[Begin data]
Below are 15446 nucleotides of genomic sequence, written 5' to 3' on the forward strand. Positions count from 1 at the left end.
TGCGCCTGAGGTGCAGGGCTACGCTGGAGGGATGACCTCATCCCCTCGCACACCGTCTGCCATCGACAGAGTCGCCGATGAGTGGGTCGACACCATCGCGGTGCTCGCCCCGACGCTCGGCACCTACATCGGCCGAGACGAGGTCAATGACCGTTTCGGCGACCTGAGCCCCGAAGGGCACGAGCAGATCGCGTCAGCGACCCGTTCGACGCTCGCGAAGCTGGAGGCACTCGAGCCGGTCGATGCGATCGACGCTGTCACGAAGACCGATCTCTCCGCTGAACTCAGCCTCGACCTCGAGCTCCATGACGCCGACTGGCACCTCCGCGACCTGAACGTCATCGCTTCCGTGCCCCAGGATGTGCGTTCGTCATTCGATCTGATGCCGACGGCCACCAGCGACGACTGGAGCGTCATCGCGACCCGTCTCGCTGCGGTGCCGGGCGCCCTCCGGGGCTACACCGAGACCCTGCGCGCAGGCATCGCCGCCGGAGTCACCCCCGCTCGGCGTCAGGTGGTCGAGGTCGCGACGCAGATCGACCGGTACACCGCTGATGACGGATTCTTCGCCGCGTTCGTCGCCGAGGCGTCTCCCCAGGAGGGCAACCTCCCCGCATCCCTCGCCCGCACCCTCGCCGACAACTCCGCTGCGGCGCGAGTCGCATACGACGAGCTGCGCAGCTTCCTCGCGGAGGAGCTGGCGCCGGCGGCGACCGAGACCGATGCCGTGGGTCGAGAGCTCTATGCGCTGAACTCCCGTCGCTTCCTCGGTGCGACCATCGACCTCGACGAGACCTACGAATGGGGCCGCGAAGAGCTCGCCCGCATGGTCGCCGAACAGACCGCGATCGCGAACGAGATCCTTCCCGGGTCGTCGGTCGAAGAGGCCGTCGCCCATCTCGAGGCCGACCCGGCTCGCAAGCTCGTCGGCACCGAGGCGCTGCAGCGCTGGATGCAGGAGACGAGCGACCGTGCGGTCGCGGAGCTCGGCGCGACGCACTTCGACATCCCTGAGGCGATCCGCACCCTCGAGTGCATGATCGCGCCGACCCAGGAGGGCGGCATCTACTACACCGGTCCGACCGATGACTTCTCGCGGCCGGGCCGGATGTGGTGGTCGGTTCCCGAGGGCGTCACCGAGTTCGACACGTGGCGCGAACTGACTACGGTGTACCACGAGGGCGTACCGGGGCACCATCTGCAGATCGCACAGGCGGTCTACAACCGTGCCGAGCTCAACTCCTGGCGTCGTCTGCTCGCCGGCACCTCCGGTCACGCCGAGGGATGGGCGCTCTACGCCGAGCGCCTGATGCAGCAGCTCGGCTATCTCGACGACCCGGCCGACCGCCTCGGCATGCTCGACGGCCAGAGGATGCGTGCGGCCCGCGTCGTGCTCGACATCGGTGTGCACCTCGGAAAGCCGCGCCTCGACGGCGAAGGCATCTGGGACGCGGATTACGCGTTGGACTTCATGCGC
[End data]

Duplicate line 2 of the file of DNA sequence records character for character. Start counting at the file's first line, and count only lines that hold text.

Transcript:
TGCGCCTGAGGTGCAGGGCTACGCTGGAGGGATGACCTCATCCCCTCGCACACCGTCTGCCATCGACAGAGTCGCCGATGAGTGGGTCGACACCATCGCGGTGCTCGCCCCGACGCTCGGCACCTACATCGGCCGAGACGAGGTCAATGACCGTTTCGGCGACCTGAGCCCCGAAGGGCACGAGCAGATCGCGTCAGCGACCCGTTCGACGCTCGCGAAGCTGGAGGCACTCGAGCCGGTCGATGCGATCGACGCTGTCACGAAGACCGATCTCTCCGCTGAACTCAGCCTCGACCTCGAGCTCCATGACGCCGACTGGCACCTCCGCGACCTGAACGTCATCGCTTCCGTGCCCCAGGATGTGCGTTCGTCATTCGATCTGATGCCGACGGCCACCAGCGACGACTGGAGCGTCATCGCGACCCGTCTCGCTGCGGTGCCGGGCGCCCTCCGGGGCTACACCGAGACCCTGCGCGCAGGCATCGCCGCCGGAGTCACCCCCGCTCGGCGTCAGGTGGTCGAGGTCGCGACGCAGATCGACCGGTACACCGCTGATGACGGATTCTTCGCCGCGTTCGTCGCCGAGGCGTCTCCCCAGGAGGGCAACCTCCCCGCATCCCTCGCCCGCACCCTCGCCGACAACTCCGCTGCGGCGCGAGTCGCATACGACGAGCTGCGCAGCTTCCTCGCGGAGGAGCTGGCGCCGGCGGCGACCGAGACCGATGCCGTGGGTCGAGAGCTCTATGCGCTGAACTCCCGTCGCTTCCTCGGTGCGACCATCGACCTCGACGAGACCTACGAATGGGGCCGCGAAGAGCTCGCCCGCATGGTCGCCGAACAGACCGCGATCGCGAACGAGATCCTTCCCGGGTCGTCGGTCGAAGAGGCCGTCGCCCATCTCGAGGCCGACCCGGCTCGCAAGCTCGTCGGCACCGAGGCGCTGCAGCGCTGGATGCAGGAGACGAGCGACCGTGCGGTCGCGGAGCTCGGCGCGACGCACTTCGACATCCCTGAGGCGATCCGCACCCTCGAGTGCATGATCGCGCCGACCCAGGAGGGCGGCATCTACTACACCGGTCCGACCGATGACTTCTCGCGGCCGGGCCGGATGTGGTGGTCGGTTCCCGAGGGCGTCACCGAGTTCGACACGTGGCGCGAACTGACTACGGTGTACCACGAGGGCGTACCGGGGCACCATCTGCAGATCGCACAGGCGGTCTACAACCGTGCCGAGCTCAACTCCTGGCGTCGTCTGCTCGCCGGCACCTCCGGTCACGCCGAGGGATGGGCGCTCTACGCCGAGCGCCTGATGCAGCAGCTCGGCTATCTCGACGACCCGGCCGACCGCCTCGGCATGCTCGACGGCCAGAGGATGCGTGCGGCCCGCGTCGTGCTCGACATCGGTGTGCACCTCGGAAAGCCGCGCCTCGACGGCGAAGGCATCTGGGACGCGGATTACGCGTTGGACTTCATGCGC